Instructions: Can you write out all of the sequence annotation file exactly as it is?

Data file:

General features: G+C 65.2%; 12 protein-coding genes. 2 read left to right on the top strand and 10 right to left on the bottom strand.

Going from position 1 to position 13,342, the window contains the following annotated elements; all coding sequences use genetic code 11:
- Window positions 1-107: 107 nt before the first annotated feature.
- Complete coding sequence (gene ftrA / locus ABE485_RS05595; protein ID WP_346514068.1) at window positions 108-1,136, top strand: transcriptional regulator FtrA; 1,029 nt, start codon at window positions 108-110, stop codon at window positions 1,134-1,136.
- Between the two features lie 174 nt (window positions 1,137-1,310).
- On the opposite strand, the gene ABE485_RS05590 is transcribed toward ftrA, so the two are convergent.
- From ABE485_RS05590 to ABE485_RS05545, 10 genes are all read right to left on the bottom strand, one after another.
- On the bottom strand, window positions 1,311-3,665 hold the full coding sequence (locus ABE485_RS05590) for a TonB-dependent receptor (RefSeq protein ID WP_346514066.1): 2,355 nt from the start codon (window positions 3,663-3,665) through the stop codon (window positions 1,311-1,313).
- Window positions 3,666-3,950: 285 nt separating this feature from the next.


General features: G+C 65.2%; 12 protein-coding genes. 2 read left to right on the top strand and 10 right to left on the bottom strand.

Going from position 1 to position 13,342, the window contains the following annotated elements; all coding sequences use genetic code 11:
- Window positions 1-107: 107 nt before the first annotated feature.
- Complete coding sequence (gene ftrA / locus ABE485_RS05595; protein ID WP_346514068.1) at window positions 108-1,136, top strand: transcriptional regulator FtrA; 1,029 nt, start codon at window positions 108-110, stop codon at window positions 1,134-1,136.
- Between the two features lie 174 nt (window positions 1,137-1,310).
- On the opposite strand, the gene ABE485_RS05590 is transcribed toward ftrA, so the two are convergent.
- From ABE485_RS05590 to ABE485_RS05545, 10 genes are all read right to left on the bottom strand, one after another.
- On the bottom strand, window positions 1,311-3,665 hold the full coding sequence (locus ABE485_RS05590) for a TonB-dependent receptor (RefSeq protein ID WP_346514066.1): 2,355 nt from the start codon (window positions 3,663-3,665) through the stop codon (window positions 1,311-1,313).
- Window positions 3,666-3,950: 285 nt separating this feature from the next.